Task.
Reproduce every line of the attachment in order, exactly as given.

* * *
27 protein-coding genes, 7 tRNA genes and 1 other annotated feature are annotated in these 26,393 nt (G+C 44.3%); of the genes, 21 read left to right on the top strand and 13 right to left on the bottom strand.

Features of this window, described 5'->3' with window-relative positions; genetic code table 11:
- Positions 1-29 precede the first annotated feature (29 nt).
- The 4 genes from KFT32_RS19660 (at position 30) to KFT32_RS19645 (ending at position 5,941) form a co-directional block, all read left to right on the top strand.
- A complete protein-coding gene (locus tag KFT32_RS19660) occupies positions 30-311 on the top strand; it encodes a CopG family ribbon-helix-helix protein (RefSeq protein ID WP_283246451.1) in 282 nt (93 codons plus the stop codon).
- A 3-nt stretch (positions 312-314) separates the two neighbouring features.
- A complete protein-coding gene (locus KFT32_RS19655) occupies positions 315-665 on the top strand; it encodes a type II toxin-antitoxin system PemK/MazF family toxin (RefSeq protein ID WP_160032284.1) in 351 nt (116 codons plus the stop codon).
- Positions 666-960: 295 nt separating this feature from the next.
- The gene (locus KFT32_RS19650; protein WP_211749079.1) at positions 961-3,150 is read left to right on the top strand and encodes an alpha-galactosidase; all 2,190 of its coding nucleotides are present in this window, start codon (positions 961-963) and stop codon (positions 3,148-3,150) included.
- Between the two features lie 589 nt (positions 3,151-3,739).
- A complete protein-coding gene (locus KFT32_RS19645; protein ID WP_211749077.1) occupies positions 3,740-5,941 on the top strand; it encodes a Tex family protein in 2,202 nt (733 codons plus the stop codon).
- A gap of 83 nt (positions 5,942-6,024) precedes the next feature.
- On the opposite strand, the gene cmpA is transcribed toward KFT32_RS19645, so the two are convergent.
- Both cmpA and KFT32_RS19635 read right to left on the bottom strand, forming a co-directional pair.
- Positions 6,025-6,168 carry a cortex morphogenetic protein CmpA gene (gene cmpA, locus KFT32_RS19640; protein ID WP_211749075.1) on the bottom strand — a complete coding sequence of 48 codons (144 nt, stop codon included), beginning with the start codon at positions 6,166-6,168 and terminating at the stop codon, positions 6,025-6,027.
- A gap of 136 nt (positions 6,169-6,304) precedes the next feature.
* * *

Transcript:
27 protein-coding genes, 7 tRNA genes and 1 other annotated feature are annotated in these 26,393 nt (G+C 44.3%); of the genes, 21 read left to right on the top strand and 13 right to left on the bottom strand.

Features of this window, described 5'->3' with window-relative positions; genetic code table 11:
- Positions 1-29 precede the first annotated feature (29 nt).
- The 4 genes from KFT32_RS19660 (at position 30) to KFT32_RS19645 (ending at position 5,941) form a co-directional block, all read left to right on the top strand.
- A complete protein-coding gene (locus tag KFT32_RS19660) occupies positions 30-311 on the top strand; it encodes a CopG family ribbon-helix-helix protein (RefSeq protein ID WP_283246451.1) in 282 nt (93 codons plus the stop codon).
- A 3-nt stretch (positions 312-314) separates the two neighbouring features.
- A complete protein-coding gene (locus KFT32_RS19655) occupies positions 315-665 on the top strand; it encodes a type II toxin-antitoxin system PemK/MazF family toxin (RefSeq protein ID WP_160032284.1) in 351 nt (116 codons plus the stop codon).
- Positions 666-960: 295 nt separating this feature from the next.
- The gene (locus KFT32_RS19650; protein WP_211749079.1) at positions 961-3,150 is read left to right on the top strand and encodes an alpha-galactosidase; all 2,190 of its coding nucleotides are present in this window, start codon (positions 961-963) and stop codon (positions 3,148-3,150) included.
- Between the two features lie 589 nt (positions 3,151-3,739).
- A complete protein-coding gene (locus KFT32_RS19645; protein ID WP_211749077.1) occupies positions 3,740-5,941 on the top strand; it encodes a Tex family protein in 2,202 nt (733 codons plus the stop codon).
- A gap of 83 nt (positions 5,942-6,024) precedes the next feature.
- On the opposite strand, the gene cmpA is transcribed toward KFT32_RS19645, so the two are convergent.
- Both cmpA and KFT32_RS19635 read right to left on the bottom strand, forming a co-directional pair.
- Positions 6,025-6,168 carry a cortex morphogenetic protein CmpA gene (gene cmpA, locus KFT32_RS19640; protein ID WP_211749075.1) on the bottom strand — a complete coding sequence of 48 codons (144 nt, stop codon included), beginning with the start codon at positions 6,166-6,168 and terminating at the stop codon, positions 6,025-6,027.
- A gap of 136 nt (positions 6,169-6,304) precedes the next feature.